India to revise FDI policy for space sector, says ISRO chief Sivan

India will soon come out with a new foreign direct investment (FDI) policy for the space sector, Indian Space research Organisation Chairman K. Sivan said on Monday. In his address ... Read more »

SpaceX Inspiration4 lifts off on first all-civilian orbital mission

The SpaceX mission Inspiration4 — the first all-private orbital spaceflight — lifted off from Florida on Wednesday night, carrying four civilians led by philanthropist and pilot Jared Isaacman. The Falcon ... Read more »

Russian Soyuz rocket launches 34 new UK satellites

A Russian Soyuz rocket has blasted into space carrying 34 new satellites from British operator Oneweb, which aims to provide broadband internet everywhere in the world. The rocket, operated by ... Read more »

SpaceX sends all-civilian crew into orbit

A SpaceX Falcon 9 rocket carrying four space tourists blasted off Wednesday night from the Kennedy Space Center in Florida for the first mission to orbit the globe with an ... Read more »

Xplore and Keck Observatory announce innovative collaboration

Xplore Inc., a commercial space company providing Space as a Service has announced a collaboration with the W. M. Keck Observatory in Waimea, Hawai’i. The Keck Observatory, the world’s leading ... Read more »

Space Babes

Houston, we have a problem! Love and sex need to happen in space if we hope to travel long distances and become an interplanetary species, but space organizations are not ... Read more »

Two astronauts return to ISS after 7-Hour Spacewalk

Two international astronauts, Japan’s Akihiko Hoshide and France’s Thomas Pesquet have returned safely to the International Space Station (ISS) after completing a spacewalk that spanned nearly seven hours, NASA said. ... Read more »

Better weather forecasting through satellite isotope data assimilation

As the global climate continues to change and extreme weather events increasingly threaten regions all over the world, accurate weather forecasting is becoming more important than ever. In a new ... Read more »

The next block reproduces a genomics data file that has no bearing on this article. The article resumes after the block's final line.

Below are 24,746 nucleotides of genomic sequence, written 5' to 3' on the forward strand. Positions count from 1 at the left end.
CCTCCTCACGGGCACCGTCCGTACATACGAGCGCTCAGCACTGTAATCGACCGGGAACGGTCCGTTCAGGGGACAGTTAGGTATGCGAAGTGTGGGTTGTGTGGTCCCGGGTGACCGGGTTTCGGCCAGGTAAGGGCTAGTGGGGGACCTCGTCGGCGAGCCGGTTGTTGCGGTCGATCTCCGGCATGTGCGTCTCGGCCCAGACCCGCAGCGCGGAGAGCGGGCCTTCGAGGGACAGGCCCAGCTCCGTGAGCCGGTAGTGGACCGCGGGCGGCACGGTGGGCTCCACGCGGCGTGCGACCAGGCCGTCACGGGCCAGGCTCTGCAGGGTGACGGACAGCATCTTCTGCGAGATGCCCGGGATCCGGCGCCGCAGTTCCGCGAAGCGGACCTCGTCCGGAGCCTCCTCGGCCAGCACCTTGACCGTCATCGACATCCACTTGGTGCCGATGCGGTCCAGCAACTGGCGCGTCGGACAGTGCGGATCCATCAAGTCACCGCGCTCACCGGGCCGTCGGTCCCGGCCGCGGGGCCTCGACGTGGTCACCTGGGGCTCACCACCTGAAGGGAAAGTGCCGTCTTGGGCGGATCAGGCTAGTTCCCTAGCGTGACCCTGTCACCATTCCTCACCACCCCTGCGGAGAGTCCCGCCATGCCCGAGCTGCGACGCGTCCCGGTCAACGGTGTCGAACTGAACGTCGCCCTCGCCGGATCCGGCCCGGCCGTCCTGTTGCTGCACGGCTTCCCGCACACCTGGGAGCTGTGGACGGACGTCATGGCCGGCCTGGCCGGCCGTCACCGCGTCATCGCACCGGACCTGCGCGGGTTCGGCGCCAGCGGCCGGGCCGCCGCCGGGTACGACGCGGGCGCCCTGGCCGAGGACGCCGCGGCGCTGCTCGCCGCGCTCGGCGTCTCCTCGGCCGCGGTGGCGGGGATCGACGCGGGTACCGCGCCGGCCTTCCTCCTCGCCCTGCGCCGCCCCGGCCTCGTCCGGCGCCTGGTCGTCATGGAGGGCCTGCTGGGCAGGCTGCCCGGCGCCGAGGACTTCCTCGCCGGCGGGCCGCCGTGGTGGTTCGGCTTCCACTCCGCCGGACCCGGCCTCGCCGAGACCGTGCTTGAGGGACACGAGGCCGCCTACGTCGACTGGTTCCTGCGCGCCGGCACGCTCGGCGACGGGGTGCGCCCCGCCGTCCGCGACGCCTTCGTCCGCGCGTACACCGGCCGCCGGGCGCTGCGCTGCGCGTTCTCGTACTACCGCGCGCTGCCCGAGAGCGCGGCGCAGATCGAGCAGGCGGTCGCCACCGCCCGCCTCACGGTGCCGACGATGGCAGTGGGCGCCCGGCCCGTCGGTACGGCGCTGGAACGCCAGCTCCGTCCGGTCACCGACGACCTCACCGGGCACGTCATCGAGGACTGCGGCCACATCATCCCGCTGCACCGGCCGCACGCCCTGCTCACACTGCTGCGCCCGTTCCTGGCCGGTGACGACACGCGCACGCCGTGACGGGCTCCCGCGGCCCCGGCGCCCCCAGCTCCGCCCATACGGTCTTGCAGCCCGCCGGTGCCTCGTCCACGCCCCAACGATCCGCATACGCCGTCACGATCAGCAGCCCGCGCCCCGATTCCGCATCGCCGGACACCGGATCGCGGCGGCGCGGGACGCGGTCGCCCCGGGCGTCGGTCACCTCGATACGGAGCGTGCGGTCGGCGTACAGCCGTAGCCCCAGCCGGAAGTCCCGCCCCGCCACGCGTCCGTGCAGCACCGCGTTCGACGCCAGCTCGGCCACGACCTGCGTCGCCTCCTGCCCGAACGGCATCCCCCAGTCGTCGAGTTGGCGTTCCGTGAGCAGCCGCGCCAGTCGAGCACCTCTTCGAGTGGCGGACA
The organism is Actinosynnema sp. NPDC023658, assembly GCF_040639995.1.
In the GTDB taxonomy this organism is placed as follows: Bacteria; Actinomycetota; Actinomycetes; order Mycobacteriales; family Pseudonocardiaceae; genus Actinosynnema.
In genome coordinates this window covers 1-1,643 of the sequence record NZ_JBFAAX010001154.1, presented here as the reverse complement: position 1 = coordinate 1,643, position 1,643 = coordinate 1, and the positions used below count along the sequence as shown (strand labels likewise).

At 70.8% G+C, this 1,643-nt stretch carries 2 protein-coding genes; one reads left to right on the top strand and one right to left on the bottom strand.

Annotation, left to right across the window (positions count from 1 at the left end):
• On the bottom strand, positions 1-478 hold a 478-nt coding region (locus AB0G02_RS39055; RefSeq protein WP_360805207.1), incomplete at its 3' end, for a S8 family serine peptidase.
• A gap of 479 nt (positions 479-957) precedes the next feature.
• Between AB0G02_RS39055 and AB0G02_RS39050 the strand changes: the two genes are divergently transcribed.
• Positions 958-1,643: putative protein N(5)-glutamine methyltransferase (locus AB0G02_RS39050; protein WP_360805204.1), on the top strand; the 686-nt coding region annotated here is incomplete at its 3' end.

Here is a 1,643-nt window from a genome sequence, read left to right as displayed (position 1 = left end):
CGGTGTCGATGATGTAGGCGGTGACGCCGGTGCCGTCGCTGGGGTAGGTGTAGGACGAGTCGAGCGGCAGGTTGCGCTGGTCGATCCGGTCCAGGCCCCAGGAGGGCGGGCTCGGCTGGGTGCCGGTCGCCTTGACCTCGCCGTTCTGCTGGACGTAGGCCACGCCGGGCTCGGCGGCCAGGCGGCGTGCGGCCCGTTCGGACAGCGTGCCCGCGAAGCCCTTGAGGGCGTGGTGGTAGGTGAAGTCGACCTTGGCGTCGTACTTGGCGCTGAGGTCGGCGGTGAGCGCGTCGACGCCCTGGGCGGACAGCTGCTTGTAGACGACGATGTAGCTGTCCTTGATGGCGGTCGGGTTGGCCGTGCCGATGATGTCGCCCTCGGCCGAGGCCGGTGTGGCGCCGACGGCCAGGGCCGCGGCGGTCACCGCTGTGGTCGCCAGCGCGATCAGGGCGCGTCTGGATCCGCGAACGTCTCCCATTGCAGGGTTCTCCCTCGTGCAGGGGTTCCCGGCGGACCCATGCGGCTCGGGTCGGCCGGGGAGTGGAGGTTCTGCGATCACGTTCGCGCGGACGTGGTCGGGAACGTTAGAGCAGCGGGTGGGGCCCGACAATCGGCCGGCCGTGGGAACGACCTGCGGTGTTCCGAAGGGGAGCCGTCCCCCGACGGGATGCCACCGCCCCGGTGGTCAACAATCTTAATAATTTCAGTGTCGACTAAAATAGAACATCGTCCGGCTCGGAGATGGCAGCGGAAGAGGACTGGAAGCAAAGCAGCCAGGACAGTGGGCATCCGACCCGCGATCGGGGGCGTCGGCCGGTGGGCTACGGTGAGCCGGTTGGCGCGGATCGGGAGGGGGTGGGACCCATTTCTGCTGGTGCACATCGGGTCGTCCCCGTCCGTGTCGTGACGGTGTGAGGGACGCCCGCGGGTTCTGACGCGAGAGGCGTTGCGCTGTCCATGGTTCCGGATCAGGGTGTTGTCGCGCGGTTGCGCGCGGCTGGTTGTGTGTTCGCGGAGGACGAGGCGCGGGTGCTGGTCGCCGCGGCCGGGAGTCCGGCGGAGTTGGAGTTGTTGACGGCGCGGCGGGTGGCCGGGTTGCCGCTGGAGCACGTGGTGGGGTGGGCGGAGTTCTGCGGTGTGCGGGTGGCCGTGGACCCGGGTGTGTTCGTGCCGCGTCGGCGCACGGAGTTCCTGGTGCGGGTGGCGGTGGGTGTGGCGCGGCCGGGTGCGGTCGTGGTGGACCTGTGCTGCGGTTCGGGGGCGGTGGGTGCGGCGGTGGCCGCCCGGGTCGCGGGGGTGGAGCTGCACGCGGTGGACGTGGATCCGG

Quasars as Cosmic Standard Candles

In 1929, Edwin Hubble published observations that galaxies’ distances and velocities are correlated, with the distances determined using their Cepheid stars. Harvard astronomer Henrietta Swan Leavitt had discovered that a ... Read more »

Adaptable optical communications to facilitate future low-earth orbit networks

As government and commercial small-satellite constellations continue to proliferate in low-earth orbit (LEO), DARPA has unveiled a new effort to create a novel optical communications terminal to interconnect diverse constellations ... Read more »

New ocean temperature data help scientists make their hot predictions

We’ve heard that rising temperatures will lead to rising sea levels, but what many may not realise is that most of the increase in energy in the climate system is ... Read more »

A gem of a lab will bring the world of quantum physics into the light

The novel design for a next-generation diamond sensor with capabilities that range from producing magnetic resonance imaging (MRI) of single molecules to detecting slight anomalies in the Earth’s magnetic field ... Read more »

Modern snakes evolved from a few survivors of dino-killing asteroid

A new study suggests that all living snakes evolved from a handful of species that survived the giant asteroid impact that wiped out the dinosaurs and most other living things ... Read more »

Scientists explore method to produce composites with 'shape memory'

Skoltech researchers have investigated a promising type of composite materials in terms of their shape memory behavior: how they resume their original shape following deformation if exposed to the right ... Read more »

Jet stream changes could amplify weather extremes by 2060s

New research provides insights into how the position and intensity of the North Atlantic jet stream has changed during the past 1,250 years. The findings suggest that the position of ... Read more »

TROPICS pathfinder satellite produces global first light images and captures Hurricane Ida

On August 8, NASA’s TROPICS Pathfinder satellite captured global first light images as well as a look inside the structure of Hurricane Ida before and after it made landfall. The ... Read more »

New research takes us closer to figuring out supermassive black holes